Aug. 10 (UPI) -- Why did some mammals, like dogs, develop such a powerful sense of smell, while others, like humans, get stuck with a relatively puny olfactory system?
The discovery of a new stem cell could help scientists better understand how and why sense of smell varies widely across the animal kingdom.
Scientists know the olfactory epithelium, a sheet of tissue in the nasal cavity, is essential to an animal's sense of smell. The sheet hosts special neurons that receive and bind with odor molecules. When activated, the neurons send signals to the brain -- signals interpreted as smells.
In humans, the sheet is relatively small and simple, but in dogs, the olfactory epithelium structure is complex, stretching across protrusions in the naval cavity called turbinates. These structural intricacies create more surface area, which allows a dog's olfactory epithelium to host hundreds of millions more odor-binding neurons.
"We think the surface area of the sheet matters in how well animals smell and in the types of smells they can detect," Dr. David M. Ornitz, a professor of developmental biology at the Washington University School of Medicine, said in a news release. "One reason we think this stems from differences in the complexity of these turbinates. Animals that we think of as having a great sense of smell have really complex turbinate systems."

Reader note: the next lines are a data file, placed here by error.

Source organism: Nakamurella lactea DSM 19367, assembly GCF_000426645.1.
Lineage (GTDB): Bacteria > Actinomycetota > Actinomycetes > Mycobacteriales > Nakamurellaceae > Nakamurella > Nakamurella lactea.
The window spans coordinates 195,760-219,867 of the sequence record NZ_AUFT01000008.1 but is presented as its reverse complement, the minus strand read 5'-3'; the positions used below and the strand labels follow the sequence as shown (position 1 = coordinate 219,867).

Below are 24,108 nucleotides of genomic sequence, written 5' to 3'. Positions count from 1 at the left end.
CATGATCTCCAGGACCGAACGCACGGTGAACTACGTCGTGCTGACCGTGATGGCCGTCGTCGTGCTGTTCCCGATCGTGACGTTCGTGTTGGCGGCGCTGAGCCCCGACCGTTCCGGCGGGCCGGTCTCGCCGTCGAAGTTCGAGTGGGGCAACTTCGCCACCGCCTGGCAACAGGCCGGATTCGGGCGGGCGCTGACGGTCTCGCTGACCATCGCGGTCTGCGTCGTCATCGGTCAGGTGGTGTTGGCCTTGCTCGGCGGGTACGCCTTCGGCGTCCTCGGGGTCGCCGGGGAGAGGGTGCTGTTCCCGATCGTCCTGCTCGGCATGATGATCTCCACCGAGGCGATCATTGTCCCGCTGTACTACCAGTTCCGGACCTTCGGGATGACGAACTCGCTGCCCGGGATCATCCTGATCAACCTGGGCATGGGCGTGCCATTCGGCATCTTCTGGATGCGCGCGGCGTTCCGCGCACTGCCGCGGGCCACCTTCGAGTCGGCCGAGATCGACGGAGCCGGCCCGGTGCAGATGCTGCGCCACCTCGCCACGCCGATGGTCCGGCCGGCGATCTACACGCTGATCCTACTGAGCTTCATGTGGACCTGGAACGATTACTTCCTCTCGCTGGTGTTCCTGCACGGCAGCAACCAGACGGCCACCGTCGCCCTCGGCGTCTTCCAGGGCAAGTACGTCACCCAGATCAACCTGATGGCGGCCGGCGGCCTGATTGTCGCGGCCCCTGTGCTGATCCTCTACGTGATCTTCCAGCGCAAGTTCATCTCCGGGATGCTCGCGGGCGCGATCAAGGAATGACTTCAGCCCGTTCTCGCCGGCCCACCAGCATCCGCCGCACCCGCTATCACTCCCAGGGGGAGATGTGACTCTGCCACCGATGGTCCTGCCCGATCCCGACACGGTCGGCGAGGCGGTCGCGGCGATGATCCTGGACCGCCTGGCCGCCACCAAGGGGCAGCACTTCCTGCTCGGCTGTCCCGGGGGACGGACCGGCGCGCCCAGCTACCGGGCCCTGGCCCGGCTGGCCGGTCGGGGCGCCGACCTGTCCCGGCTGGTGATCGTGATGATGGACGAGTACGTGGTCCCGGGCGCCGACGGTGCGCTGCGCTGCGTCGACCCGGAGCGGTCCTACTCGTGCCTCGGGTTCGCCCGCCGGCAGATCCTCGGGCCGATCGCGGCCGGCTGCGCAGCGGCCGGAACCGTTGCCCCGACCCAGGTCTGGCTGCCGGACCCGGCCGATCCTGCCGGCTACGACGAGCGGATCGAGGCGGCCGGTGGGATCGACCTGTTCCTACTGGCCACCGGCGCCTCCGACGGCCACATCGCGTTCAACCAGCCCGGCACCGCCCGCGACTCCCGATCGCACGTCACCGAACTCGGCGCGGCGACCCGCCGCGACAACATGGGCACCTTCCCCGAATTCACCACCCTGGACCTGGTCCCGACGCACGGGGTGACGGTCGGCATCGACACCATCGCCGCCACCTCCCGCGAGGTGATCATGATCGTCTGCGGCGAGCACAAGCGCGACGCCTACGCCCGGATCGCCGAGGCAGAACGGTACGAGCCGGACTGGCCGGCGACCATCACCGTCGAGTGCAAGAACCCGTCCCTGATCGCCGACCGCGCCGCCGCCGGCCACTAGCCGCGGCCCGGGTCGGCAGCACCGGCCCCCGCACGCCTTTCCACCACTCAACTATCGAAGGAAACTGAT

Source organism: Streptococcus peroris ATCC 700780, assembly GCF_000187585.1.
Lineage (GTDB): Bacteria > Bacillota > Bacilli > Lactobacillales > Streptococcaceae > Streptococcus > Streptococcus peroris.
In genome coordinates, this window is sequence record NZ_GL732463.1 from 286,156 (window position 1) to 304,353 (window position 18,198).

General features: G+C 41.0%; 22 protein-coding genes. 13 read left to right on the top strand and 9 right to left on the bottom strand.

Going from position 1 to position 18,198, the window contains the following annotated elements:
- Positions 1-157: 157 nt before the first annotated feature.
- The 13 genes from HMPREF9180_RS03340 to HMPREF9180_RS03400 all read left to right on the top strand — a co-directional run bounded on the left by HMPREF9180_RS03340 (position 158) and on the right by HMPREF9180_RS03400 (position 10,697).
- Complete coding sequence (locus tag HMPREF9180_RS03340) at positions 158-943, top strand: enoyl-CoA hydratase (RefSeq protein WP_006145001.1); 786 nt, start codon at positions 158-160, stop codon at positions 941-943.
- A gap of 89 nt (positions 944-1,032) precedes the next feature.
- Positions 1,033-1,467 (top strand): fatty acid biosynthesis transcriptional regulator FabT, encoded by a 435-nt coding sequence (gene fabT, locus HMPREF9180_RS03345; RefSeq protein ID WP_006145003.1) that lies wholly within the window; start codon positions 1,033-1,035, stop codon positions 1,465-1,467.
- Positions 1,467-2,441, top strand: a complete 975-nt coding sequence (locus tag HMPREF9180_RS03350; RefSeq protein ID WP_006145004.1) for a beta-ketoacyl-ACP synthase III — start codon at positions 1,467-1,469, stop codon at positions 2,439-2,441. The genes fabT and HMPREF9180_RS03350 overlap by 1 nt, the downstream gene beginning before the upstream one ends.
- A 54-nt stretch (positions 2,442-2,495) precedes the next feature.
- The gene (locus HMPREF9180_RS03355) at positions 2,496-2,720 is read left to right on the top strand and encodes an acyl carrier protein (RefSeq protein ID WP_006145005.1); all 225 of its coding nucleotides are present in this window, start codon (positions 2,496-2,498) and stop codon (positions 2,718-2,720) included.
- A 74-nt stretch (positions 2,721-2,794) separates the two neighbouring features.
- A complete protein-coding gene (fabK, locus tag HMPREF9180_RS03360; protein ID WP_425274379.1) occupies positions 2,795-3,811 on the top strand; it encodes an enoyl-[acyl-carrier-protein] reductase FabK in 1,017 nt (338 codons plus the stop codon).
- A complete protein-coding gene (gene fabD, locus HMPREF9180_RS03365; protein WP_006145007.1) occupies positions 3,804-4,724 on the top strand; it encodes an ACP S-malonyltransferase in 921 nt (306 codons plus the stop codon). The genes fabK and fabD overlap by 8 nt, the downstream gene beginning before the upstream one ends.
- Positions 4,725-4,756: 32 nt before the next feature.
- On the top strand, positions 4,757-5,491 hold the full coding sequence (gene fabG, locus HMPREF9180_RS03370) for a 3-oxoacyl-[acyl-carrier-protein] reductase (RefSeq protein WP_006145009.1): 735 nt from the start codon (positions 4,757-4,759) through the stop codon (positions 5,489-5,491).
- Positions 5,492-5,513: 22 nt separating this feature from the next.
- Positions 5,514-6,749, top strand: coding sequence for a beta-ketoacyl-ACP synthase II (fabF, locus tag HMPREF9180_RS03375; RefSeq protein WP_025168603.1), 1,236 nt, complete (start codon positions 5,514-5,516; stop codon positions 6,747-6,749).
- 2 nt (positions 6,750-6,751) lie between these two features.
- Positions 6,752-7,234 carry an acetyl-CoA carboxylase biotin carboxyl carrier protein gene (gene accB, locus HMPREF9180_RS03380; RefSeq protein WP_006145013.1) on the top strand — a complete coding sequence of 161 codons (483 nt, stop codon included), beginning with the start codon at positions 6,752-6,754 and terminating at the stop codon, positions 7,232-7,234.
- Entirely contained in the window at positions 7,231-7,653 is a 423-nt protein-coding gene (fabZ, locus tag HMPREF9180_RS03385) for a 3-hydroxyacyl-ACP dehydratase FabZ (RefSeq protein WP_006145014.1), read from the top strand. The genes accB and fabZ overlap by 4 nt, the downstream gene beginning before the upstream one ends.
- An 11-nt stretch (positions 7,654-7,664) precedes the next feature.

Until now, scientists have struggled to test their theories about olfactory epitheliums and turbinate complexity.
While conducting research in Ornitz's lab, graduate student Lu M. Yang discovered a stem cell linked with both olfactory epithelium development and turbinate growth. They dubbed the stem cell FEP. The discovery confirmed what scientists had theorized, a link between sophisticated turbinate structures and powerful olfactory systems.
Researchers described their discovery this week in the journal Developmental Cell.
In followup studies, scientists hope to compare the development of turbinates and olfactory epitheliums in normal mice and in mice that had FEP activity blocked during embryonic development.
"Before our study, we didn't know how the epithelium expands from a tiny patch of cells to a large sheet that develops in conjunction with complex turbinates," Yang said. "We can use this to help understand why dogs, for example, have such a good sense of smell. They have extremely complex turbinate structures, and now we know some of the details about how those structures develop."